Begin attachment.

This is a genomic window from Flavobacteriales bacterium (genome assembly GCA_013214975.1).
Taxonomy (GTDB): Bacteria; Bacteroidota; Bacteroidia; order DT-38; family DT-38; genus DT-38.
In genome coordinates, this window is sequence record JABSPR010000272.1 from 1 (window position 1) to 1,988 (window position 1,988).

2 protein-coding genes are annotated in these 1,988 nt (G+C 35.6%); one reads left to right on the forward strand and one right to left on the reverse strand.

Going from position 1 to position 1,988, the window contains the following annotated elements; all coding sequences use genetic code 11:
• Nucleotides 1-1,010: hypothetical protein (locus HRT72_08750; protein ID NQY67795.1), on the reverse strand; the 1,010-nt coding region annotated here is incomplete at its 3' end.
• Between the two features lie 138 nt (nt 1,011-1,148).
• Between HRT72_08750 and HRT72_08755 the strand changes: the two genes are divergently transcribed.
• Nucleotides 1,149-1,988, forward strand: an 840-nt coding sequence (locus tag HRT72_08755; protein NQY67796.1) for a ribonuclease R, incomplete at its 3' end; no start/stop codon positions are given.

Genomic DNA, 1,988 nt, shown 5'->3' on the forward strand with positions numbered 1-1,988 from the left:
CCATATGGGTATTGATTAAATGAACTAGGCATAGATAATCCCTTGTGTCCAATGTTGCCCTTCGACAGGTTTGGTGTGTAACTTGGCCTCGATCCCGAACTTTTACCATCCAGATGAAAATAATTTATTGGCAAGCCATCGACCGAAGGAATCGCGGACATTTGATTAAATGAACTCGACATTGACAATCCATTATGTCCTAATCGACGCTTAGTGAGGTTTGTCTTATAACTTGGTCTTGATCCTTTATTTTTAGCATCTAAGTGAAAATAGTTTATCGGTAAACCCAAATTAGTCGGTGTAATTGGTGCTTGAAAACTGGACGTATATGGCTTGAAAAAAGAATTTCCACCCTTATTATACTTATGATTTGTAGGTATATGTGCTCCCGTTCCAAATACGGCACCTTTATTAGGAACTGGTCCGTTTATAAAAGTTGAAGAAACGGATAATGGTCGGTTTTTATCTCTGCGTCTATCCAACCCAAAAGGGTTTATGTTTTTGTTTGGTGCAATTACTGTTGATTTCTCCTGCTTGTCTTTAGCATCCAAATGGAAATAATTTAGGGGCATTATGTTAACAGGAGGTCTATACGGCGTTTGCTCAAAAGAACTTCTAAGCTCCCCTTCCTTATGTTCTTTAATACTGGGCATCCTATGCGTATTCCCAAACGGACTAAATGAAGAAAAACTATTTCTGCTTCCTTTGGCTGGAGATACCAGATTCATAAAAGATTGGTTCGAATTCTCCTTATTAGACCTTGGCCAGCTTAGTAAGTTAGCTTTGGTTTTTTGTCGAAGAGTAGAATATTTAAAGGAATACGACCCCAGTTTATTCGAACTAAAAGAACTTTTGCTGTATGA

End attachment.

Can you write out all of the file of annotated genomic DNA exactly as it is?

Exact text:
This is a genomic window from Flavobacteriales bacterium (genome assembly GCA_013214975.1).
Taxonomy (GTDB): Bacteria; Bacteroidota; Bacteroidia; order DT-38; family DT-38; genus DT-38.
In genome coordinates, this window is sequence record JABSPR010000272.1 from 1 (window position 1) to 1,988 (window position 1,988).

2 protein-coding genes are annotated in these 1,988 nt (G+C 35.6%); one reads left to right on the forward strand and one right to left on the reverse strand.

Going from position 1 to position 1,988, the window contains the following annotated elements; all coding sequences use genetic code 11:
• Nucleotides 1-1,010: hypothetical protein (locus HRT72_08750; protein ID NQY67795.1), on the reverse strand; the 1,010-nt coding region annotated here is incomplete at its 3' end.
• Between the two features lie 138 nt (nt 1,011-1,148).
• Between HRT72_08750 and HRT72_08755 the strand changes: the two genes are divergently transcribed.
• Nucleotides 1,149-1,988, forward strand: an 840-nt coding sequence (locus tag HRT72_08755; protein NQY67796.1) for a ribonuclease R, incomplete at its 3' end; no start/stop codon positions are given.

Genomic DNA, 1,988 nt, shown 5'->3' on the forward strand with positions numbered 1-1,988 from the left:
CCATATGGGTATTGATTAAATGAACTAGGCATAGATAATCCCTTGTGTCCAATGTTGCCCTTCGACAGGTTTGGTGTGTAACTTGGCCTCGATCCCGAACTTTTACCATCCAGATGAAAATAATTTATTGGCAAGCCATCGACCGAAGGAATCGCGGACATTTGATTAAATGAACTCGACATTGACAATCCATTATGTCCTAATCGACGCTTAGTGAGGTTTGTCTTATAACTTGGTCTTGATCCTTTATTTTTAGCATCTAAGTGAAAATAGTTTATCGGTAAACCCAAATTAGTCGGTGTAATTGGTGCTTGAAAACTGGACGTATATGGCTTGAAAAAAGAATTTCCACCCTTATTATACTTATGATTTGTAGGTATATGTGCTCCCGTTCCAAATACGGCACCTTTATTAGGAACTGGTCCGTTTATAAAAGTTGAAGAAACGGATAATGGTCGGTTTTTATCTCTGCGTCTATCCAACCCAAAAGGGTTTATGTTTTTGTTTGGTGCAATTACTGTTGATTTCTCCTGCTTGTCTTTAGCATCCAAATGGAAATAATTTAGGGGCATTATGTTAACAGGAGGTCTATACGGCGTTTGCTCAAAAGAACTTCTAAGCTCCCCTTCCTTATGTTCTTTAATACTGGGCATCCTATGCGTATTCCCAAACGGACTAAATGAAGAAAAACTATTTCTGCTTCCTTTGGCTGGAGATACCAGATTCATAAAAGATTGGTTCGAATTCTCCTTATTAGACCTTGGCCAGCTTAGTAAGTTAGCTTTGGTTTTTTGTCGAAGAGTAGAATATTTAAAGGAATACGACCCCAGTTTATTCGAACTAAAAGAACTTTTGCTGTATGA